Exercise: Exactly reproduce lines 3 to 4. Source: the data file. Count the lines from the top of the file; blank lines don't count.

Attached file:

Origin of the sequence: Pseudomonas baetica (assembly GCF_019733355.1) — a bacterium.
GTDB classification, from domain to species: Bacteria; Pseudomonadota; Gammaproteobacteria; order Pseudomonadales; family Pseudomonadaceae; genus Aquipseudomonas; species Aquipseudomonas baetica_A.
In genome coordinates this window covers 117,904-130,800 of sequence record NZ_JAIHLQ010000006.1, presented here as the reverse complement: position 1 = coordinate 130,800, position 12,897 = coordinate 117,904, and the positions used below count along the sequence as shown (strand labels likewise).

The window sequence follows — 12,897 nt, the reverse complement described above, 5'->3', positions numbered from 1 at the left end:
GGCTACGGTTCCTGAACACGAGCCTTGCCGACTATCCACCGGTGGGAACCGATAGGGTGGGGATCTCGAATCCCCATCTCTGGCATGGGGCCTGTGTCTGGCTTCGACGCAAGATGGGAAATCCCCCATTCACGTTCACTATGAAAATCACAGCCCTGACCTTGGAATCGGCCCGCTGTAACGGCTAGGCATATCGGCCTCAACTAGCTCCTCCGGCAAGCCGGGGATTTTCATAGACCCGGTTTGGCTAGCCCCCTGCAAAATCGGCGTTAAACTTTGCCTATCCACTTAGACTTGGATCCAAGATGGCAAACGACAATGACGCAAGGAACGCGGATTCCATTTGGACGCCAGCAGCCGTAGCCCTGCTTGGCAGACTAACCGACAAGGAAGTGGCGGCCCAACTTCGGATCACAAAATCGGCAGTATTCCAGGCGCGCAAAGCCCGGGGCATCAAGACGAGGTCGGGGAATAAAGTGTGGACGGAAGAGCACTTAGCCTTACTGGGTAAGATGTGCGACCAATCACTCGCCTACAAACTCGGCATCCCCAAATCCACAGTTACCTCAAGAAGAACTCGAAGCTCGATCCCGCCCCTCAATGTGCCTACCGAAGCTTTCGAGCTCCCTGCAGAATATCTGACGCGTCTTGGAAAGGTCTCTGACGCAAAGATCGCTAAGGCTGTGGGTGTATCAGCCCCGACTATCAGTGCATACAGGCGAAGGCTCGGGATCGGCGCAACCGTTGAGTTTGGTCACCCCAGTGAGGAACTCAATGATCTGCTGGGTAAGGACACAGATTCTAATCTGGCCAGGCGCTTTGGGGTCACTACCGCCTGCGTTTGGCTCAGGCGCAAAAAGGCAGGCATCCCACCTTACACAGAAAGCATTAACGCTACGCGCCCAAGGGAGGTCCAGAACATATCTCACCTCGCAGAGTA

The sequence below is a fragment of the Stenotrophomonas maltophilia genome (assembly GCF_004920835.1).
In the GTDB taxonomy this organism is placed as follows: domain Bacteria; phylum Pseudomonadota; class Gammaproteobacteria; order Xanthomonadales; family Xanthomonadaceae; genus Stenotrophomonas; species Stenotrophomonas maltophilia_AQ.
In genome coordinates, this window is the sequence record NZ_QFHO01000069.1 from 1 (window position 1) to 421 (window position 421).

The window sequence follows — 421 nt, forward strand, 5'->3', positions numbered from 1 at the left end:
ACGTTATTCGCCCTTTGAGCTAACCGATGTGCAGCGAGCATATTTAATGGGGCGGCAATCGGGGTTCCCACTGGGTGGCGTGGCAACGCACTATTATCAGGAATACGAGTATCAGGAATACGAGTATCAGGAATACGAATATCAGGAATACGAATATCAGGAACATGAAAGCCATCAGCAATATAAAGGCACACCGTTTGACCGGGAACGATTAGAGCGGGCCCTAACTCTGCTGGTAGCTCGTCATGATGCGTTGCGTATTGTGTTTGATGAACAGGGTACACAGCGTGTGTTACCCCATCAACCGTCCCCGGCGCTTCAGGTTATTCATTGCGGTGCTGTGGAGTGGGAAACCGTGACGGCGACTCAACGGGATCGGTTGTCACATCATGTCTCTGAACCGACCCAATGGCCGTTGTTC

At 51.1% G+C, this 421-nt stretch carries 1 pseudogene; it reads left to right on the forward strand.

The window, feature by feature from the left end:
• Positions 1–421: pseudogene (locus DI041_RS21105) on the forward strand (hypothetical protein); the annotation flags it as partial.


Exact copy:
In genome coordinates this window covers 117,904-130,800 of sequence record NZ_JAIHLQ010000006.1, presented here as the reverse complement: position 1 = coordinate 130,800, position 12,897 = coordinate 117,904, and the positions used below count along the sequence as shown (strand labels likewise).

The window sequence follows — 12,897 nt, the reverse complement described above, 5'->3', positions numbered from 1 at the left end: